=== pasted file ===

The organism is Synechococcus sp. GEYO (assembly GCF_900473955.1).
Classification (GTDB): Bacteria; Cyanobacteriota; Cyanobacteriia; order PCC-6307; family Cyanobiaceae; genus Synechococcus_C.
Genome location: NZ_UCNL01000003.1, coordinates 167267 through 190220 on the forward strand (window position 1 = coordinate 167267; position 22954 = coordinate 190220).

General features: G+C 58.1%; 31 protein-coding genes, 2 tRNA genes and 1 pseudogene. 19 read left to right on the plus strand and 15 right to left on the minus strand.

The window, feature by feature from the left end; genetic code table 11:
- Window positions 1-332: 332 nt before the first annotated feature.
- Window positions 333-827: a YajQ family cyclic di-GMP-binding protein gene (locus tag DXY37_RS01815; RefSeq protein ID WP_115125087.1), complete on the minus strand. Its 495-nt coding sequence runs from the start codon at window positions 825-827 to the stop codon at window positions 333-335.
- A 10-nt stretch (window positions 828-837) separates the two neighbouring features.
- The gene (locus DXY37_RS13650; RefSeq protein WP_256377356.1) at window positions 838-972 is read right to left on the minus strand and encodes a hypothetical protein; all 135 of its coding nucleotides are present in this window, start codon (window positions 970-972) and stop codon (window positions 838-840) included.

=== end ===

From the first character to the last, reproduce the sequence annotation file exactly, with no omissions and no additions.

The organism is Synechococcus sp. GEYO (assembly GCF_900473955.1).
Classification (GTDB): Bacteria; Cyanobacteriota; Cyanobacteriia; order PCC-6307; family Cyanobiaceae; genus Synechococcus_C.
Genome location: NZ_UCNL01000003.1, coordinates 167267 through 190220 on the forward strand (window position 1 = coordinate 167267; position 22954 = coordinate 190220).

General features: G+C 58.1%; 31 protein-coding genes, 2 tRNA genes and 1 pseudogene. 19 read left to right on the plus strand and 15 right to left on the minus strand.

The window, feature by feature from the left end; genetic code table 11:
- Window positions 1-332: 332 nt before the first annotated feature.
- Window positions 333-827: a YajQ family cyclic di-GMP-binding protein gene (locus tag DXY37_RS01815; RefSeq protein ID WP_115125087.1), complete on the minus strand. Its 495-nt coding sequence runs from the start codon at window positions 825-827 to the stop codon at window positions 333-335.
- A 10-nt stretch (window positions 828-837) separates the two neighbouring features.
- The gene (locus DXY37_RS13650; RefSeq protein WP_256377356.1) at window positions 838-972 is read right to left on the minus strand and encodes a hypothetical protein; all 135 of its coding nucleotides are present in this window, start codon (window positions 970-972) and stop codon (window positions 838-840) included.